Americans and Religion
How do Americans think about and engage with religion today – and what role does the media play in society’s perceptions of religion?
These were key questions in our latest study, Reflecting Me: Religious Representation in Media. This research is based on a quantitative online survey of a core representative sample of almost 3,200 TV content consumers in the US aged 13 to 64, with an additional oversample of over 3,000 respondents in key religious segments.
This study is part of an overall body of work called “Reflecting Me.” In partnership with Paramount’s Office of Global Inclusion and Content for Change, these projects explore the state of representation in TV and film and behind the camera, and the impact it has on our audiences.
Here’s some of what we learned:
Two-thirds of Americans describe themselves as religious, spanning a wide range of practices and beliefs. Today, 67% of 13- to 64-year-olds in the US describe themselves as religious. This group is divided almost evenly among those who say they are “very devoted,” “somewhat devoted,” and “not really devoted.” Among those who consider themselves religious, one-third are Protestant and 20% are Catholic; Mormon, Jewish, Muslim Buddhist, Hindu, and others each represent much smaller percentages of the population.
Religious Americans are becoming more religious and non-religious Americans becoming less religious. More than 7 in 10 religious people in the US (71%) reported that they had become more religious over time, while two-thirds of non-religious people (65%) claimed to have become less religious. Those who have become more religious are more likely to be older, male, and politically conservative. Those who have become less religious are more likely to be teenagers, LGBTQIA+, and liberal. Religious and non-religious Americans tend to self-sort, surrounding themselves with like-minded people.
For those who practice, religion is fundamental to how people feel about themselves and their place in the world. Among religious Americans, 81% agree that their religion is a fundamental part of who they are, 84% agree that their religion is an important part of their emotional/mental well-being, and 80% agree that their religion gives them a sense of community.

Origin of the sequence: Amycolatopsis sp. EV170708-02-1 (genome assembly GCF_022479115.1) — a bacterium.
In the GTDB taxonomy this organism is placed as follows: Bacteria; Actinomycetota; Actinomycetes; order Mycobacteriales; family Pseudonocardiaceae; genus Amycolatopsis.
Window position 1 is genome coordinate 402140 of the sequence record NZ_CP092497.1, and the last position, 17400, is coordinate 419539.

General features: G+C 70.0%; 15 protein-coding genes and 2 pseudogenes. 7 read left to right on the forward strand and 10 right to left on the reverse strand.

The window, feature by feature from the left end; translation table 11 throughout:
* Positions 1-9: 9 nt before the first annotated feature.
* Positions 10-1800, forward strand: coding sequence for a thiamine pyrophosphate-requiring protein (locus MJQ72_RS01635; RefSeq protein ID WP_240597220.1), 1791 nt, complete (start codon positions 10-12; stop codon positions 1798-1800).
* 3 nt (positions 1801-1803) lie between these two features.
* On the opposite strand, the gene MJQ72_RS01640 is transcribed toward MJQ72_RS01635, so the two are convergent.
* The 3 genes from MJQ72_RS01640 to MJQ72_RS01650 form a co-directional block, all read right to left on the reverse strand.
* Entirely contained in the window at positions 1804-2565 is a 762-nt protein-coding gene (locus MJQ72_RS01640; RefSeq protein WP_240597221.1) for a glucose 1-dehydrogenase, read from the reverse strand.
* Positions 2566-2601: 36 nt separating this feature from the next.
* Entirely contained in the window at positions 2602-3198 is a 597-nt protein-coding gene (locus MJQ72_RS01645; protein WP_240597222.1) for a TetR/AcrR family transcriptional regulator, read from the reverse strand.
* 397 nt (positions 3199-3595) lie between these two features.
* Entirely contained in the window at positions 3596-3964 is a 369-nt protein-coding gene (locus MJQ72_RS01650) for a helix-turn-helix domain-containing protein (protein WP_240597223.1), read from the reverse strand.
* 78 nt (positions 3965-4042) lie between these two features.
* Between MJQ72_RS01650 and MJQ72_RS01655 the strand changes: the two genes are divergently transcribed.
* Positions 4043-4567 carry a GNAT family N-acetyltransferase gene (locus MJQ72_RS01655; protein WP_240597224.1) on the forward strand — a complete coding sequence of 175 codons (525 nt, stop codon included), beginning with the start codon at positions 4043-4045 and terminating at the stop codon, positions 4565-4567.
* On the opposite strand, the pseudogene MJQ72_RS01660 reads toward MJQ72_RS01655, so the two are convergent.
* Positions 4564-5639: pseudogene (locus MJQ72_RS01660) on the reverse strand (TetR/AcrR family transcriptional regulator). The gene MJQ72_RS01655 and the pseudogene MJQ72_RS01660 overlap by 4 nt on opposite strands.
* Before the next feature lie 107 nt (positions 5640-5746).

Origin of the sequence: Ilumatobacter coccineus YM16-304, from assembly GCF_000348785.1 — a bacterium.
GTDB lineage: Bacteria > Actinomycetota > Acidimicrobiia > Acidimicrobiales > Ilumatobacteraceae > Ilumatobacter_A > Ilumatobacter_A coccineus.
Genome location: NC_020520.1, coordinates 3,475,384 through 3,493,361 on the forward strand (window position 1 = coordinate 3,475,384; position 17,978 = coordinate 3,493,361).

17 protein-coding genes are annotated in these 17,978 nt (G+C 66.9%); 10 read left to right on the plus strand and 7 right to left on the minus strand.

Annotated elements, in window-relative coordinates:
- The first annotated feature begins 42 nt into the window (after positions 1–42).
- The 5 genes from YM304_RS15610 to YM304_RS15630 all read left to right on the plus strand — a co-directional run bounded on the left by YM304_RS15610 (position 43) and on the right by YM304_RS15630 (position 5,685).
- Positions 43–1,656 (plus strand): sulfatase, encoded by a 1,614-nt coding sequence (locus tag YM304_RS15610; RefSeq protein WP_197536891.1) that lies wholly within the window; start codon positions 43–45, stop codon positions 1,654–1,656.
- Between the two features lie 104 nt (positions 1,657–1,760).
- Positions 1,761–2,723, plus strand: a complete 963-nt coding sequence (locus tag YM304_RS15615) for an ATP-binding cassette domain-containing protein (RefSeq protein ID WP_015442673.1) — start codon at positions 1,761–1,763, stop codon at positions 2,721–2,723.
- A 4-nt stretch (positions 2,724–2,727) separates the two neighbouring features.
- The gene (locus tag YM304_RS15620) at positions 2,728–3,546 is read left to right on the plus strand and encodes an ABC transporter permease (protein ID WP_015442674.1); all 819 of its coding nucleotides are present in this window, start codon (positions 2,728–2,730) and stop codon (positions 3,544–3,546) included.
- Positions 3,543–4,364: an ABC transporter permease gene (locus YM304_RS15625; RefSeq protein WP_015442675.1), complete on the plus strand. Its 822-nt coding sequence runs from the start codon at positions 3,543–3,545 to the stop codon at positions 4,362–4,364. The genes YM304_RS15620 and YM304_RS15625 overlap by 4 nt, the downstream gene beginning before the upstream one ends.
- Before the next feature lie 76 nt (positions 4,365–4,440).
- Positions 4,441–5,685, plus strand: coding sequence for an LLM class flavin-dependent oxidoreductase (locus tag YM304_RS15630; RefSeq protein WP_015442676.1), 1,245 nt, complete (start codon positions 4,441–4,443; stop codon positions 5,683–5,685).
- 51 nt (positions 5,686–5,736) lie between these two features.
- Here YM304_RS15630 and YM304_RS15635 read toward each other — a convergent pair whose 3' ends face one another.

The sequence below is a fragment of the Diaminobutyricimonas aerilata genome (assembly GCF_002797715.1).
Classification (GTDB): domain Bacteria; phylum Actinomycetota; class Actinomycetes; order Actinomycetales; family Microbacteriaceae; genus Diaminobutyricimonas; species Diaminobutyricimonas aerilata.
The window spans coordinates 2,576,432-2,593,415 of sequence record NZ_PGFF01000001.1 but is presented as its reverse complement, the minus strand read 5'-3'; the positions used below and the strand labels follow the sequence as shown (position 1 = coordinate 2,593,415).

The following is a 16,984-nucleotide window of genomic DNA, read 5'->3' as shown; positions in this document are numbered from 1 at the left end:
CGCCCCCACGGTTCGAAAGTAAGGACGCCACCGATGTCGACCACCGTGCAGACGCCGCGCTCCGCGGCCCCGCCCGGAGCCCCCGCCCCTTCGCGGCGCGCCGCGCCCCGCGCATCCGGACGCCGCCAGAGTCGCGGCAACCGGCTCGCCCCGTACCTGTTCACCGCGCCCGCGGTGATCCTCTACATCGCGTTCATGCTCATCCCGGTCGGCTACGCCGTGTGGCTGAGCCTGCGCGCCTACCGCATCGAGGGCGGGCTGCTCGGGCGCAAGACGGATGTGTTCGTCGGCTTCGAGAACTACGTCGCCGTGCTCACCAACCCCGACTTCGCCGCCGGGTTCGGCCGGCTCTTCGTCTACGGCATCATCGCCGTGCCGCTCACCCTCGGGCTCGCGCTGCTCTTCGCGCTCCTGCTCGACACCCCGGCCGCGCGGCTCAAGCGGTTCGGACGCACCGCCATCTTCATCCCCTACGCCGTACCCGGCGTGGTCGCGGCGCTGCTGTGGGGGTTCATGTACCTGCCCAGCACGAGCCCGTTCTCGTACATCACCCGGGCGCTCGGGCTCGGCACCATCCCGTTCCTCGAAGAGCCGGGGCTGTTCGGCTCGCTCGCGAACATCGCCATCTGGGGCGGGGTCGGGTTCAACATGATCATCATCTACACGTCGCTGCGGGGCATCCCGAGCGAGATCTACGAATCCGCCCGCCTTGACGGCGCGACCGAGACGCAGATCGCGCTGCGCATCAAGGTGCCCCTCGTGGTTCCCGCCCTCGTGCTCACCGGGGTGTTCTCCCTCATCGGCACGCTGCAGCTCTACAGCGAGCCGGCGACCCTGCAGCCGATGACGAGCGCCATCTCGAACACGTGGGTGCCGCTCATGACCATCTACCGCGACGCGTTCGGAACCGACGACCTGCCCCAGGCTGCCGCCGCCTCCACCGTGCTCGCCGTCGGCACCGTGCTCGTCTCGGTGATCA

Americans are aware of religious intolerance and believe in the right to religious freedom. Most people in the US (90%) agree that everyone should have the right to practice whatever religion they want. They agree that hate and violence towards religious groups is a problem in the US (83%) and that more should be done to combat religious discrimination (83%). And while 79% of Americans overall feel there is unfair religious discrimination in the US, that sentiment is stronger among people of all religions, especially those who are Muslim and Jewish.
The majority of religious Americans believe their religion is misunderstood. Among Americans overall, there is a growing sense that public attitudes toward religion are growing more unfavorable. Among religious people, 67% agree that their religion is misunderstood by people who don’t practice it. Almost half of all Americans overall (48%) believe that society’s feelings toward religion have become less favorable over the past 5 years.
The media plays a central role in shaping public perceptions of religious groups. 6 in 10 Americans saying the media has an influence upon society’s feeling toward religion, whether positive or negative. Within media, people in the US see representation on TV shows and movies as contributing to more positive perceptions of religion, while news coverage is more strongly associated with negative perceptions. Knowing someone who identifies with a particular religion has a notably high impact upon positive perceptions of that religion. Other factors, such as the opinions of friends and family, and the opinions of religious or political leaders, are seen as less influential.
Our next blog posts from this study will cover perceptions of religious representation within media, and insights on how we can represent religious groups and individuals in a more inclusive and accurate way.